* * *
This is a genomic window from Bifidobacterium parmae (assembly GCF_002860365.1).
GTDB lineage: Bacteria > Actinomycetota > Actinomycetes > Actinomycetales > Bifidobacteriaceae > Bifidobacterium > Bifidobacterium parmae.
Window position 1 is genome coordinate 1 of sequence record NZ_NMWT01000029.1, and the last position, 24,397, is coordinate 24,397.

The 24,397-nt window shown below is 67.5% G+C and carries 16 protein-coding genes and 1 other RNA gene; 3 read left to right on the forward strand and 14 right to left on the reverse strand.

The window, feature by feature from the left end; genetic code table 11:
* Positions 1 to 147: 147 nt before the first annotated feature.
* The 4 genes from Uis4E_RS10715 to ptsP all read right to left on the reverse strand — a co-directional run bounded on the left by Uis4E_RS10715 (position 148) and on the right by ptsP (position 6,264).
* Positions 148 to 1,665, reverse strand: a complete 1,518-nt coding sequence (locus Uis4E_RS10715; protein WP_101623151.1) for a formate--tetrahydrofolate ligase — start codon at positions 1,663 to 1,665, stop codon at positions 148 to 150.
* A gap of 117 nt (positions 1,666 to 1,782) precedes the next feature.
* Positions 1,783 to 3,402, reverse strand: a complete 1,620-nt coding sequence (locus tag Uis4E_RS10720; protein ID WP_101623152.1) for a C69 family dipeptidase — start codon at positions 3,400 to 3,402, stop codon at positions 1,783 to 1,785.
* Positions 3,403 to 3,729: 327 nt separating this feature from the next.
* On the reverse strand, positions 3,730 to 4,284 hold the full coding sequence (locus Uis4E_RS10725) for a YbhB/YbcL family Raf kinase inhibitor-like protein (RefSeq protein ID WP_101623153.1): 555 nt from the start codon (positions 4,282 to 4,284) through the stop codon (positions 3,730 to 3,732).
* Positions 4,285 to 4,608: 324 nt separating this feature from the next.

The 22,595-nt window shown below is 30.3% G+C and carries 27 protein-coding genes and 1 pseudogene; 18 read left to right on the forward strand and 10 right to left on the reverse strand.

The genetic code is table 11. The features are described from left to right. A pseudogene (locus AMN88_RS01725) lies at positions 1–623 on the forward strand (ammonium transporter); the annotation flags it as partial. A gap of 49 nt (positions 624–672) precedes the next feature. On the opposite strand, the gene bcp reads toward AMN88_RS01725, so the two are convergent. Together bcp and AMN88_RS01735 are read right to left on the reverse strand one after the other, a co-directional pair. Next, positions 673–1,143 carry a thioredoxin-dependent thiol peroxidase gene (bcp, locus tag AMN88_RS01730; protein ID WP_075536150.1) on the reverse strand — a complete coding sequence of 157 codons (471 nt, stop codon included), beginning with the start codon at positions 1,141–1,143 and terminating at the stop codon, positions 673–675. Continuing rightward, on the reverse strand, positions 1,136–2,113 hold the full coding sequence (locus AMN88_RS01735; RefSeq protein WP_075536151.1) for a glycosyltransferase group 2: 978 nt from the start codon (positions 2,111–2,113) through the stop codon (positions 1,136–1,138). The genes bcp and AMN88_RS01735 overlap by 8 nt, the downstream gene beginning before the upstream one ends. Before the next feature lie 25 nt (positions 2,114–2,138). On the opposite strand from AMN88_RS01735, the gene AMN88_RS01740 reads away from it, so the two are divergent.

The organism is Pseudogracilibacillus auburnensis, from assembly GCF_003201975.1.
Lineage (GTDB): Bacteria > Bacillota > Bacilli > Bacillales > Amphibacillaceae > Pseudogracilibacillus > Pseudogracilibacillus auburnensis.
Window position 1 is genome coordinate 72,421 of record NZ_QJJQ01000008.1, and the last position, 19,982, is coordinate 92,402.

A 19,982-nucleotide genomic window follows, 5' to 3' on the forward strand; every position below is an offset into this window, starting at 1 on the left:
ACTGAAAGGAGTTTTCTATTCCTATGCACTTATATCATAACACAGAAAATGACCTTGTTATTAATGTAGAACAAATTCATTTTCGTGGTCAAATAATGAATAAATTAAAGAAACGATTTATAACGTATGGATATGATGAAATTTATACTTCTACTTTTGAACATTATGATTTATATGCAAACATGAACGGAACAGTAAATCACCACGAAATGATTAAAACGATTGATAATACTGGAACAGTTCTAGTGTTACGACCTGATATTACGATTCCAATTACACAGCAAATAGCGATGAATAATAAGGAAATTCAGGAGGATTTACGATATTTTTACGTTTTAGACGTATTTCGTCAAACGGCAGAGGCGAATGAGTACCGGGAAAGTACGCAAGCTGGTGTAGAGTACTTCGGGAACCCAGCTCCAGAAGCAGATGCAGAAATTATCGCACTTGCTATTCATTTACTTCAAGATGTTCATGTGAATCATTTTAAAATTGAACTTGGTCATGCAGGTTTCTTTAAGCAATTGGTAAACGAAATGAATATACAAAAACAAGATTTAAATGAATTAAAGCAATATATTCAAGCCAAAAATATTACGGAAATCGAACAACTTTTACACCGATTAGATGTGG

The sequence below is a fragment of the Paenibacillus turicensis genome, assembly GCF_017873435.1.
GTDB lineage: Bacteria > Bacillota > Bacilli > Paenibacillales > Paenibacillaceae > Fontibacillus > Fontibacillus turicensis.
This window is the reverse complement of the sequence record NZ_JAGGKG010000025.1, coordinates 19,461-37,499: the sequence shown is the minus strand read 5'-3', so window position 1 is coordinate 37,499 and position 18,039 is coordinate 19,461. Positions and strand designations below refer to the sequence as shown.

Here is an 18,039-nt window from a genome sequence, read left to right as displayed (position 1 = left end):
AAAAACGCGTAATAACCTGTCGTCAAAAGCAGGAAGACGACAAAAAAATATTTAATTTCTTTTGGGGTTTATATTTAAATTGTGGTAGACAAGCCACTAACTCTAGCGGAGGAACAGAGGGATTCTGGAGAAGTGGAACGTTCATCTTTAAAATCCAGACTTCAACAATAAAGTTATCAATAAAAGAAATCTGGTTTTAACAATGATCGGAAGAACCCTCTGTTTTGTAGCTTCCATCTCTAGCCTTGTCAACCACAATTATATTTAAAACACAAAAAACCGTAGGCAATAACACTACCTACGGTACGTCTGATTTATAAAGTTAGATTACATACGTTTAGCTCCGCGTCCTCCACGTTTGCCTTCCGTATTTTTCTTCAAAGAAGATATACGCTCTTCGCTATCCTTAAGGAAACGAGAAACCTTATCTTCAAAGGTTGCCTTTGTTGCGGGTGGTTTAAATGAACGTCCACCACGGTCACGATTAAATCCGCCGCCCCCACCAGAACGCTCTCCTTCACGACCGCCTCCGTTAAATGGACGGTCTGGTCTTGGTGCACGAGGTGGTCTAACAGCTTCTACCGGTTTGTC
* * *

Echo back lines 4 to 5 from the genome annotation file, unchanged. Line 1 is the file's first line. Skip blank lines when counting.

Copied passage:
The 24,397-nt window shown below is 67.5% G+C and carries 16 protein-coding genes and 1 other RNA gene; 3 read left to right on the forward strand and 14 right to left on the reverse strand.

The window, feature by feature from the left end; genetic code table 11: